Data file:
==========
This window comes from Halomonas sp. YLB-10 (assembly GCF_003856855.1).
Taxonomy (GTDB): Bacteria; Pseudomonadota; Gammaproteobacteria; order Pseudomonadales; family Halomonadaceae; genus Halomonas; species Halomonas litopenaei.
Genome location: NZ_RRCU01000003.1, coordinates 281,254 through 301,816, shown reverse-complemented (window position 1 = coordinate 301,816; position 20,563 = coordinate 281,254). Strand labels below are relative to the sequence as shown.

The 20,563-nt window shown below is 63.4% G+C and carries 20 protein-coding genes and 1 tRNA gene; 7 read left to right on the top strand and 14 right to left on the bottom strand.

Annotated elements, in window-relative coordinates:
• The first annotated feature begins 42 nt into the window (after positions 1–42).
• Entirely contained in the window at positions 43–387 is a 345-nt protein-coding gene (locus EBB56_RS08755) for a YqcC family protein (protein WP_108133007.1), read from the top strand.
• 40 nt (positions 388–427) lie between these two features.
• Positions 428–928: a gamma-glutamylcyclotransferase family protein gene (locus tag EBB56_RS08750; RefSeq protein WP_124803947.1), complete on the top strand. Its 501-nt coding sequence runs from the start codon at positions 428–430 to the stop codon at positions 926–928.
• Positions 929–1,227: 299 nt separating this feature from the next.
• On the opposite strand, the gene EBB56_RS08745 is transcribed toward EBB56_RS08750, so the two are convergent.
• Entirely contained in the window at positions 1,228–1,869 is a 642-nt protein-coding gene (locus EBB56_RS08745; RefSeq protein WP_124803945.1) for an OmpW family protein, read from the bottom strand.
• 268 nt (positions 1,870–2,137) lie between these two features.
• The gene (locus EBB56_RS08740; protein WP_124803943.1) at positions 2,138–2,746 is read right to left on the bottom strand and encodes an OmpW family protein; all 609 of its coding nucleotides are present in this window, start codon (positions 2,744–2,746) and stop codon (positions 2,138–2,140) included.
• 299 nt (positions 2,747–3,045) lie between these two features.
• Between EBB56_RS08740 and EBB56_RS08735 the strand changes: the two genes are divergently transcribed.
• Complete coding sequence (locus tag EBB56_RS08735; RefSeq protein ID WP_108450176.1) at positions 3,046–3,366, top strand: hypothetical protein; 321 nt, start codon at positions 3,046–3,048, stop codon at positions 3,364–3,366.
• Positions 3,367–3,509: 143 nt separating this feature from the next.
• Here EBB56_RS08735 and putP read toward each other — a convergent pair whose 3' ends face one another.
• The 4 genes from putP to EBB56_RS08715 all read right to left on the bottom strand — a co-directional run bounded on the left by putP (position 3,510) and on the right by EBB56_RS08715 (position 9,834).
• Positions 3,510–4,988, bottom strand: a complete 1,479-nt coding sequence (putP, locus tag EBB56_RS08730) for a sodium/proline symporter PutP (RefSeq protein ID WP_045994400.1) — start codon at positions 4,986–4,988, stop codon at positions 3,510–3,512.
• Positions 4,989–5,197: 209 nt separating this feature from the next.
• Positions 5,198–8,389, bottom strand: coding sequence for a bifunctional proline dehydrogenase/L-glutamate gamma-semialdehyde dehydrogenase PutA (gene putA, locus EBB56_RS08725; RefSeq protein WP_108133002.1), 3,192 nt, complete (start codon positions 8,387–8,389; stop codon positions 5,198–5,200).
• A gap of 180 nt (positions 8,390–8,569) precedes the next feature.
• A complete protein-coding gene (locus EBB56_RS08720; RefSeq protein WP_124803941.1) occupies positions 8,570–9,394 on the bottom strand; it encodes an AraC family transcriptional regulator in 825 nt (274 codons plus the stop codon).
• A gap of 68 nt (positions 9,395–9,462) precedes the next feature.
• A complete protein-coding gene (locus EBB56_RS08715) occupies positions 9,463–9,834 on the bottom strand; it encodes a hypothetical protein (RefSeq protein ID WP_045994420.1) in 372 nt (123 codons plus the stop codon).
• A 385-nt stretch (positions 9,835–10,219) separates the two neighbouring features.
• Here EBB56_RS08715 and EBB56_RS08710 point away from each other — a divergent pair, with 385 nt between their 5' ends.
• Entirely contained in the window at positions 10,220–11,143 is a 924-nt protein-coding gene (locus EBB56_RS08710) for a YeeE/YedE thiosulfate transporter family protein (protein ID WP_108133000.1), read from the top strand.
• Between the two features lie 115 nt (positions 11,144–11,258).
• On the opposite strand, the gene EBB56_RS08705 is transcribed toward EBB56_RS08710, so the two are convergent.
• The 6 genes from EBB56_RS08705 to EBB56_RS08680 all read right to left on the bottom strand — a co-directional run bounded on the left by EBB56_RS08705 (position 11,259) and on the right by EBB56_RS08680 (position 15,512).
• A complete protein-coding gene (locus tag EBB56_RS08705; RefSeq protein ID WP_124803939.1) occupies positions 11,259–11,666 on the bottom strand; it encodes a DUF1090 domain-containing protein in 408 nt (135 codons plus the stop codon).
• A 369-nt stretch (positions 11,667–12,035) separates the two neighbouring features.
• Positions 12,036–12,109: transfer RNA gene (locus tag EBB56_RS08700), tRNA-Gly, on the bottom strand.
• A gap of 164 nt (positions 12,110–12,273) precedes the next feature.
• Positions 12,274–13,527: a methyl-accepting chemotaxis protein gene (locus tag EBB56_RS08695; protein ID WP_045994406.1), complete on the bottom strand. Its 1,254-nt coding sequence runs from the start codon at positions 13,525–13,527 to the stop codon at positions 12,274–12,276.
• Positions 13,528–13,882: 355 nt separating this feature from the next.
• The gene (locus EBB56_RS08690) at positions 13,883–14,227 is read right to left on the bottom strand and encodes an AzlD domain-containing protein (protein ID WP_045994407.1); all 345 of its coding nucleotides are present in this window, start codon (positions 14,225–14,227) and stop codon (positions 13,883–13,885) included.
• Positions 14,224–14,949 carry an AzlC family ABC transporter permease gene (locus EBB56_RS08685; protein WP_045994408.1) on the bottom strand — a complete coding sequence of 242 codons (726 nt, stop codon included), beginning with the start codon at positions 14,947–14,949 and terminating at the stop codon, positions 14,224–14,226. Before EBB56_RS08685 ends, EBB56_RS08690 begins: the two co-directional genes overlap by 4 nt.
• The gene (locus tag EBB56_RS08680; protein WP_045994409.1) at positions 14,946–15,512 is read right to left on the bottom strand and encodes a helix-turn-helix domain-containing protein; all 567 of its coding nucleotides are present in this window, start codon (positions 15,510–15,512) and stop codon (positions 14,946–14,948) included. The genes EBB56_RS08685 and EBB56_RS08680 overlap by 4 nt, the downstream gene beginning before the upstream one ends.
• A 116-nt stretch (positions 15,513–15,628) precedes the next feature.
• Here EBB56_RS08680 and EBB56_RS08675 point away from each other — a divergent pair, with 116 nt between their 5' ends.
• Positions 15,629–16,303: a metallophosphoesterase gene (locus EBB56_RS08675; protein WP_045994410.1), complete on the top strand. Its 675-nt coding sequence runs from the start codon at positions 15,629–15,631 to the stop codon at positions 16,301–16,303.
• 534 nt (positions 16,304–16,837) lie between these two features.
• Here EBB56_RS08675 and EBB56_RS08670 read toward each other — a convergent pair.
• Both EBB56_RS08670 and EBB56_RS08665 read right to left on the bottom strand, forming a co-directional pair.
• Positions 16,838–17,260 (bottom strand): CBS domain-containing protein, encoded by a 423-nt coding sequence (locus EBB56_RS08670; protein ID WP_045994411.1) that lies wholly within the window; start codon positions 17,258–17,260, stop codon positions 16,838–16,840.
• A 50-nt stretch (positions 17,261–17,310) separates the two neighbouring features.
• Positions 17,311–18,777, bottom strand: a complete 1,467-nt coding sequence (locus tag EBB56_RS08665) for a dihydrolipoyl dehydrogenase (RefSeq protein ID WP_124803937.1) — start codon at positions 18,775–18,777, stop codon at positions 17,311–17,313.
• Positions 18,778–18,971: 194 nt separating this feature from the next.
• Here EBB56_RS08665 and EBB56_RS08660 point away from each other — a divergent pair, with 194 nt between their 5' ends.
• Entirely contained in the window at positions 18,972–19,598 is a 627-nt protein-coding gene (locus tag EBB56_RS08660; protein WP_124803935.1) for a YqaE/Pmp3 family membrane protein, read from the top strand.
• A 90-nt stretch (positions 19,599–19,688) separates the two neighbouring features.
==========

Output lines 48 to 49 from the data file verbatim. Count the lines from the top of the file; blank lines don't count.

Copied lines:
• Both EBB56_RS08670 and EBB56_RS08665 read right to left on the bottom strand, forming a co-directional pair.
• Positions 16,838–17,260 (bottom strand): CBS domain-containing protein, encoded by a 423-nt coding sequence (locus EBB56_RS08670; protein ID WP_045994411.1) that lies wholly within the window; start codon positions 17,258–17,260, stop codon positions 16,838–16,840.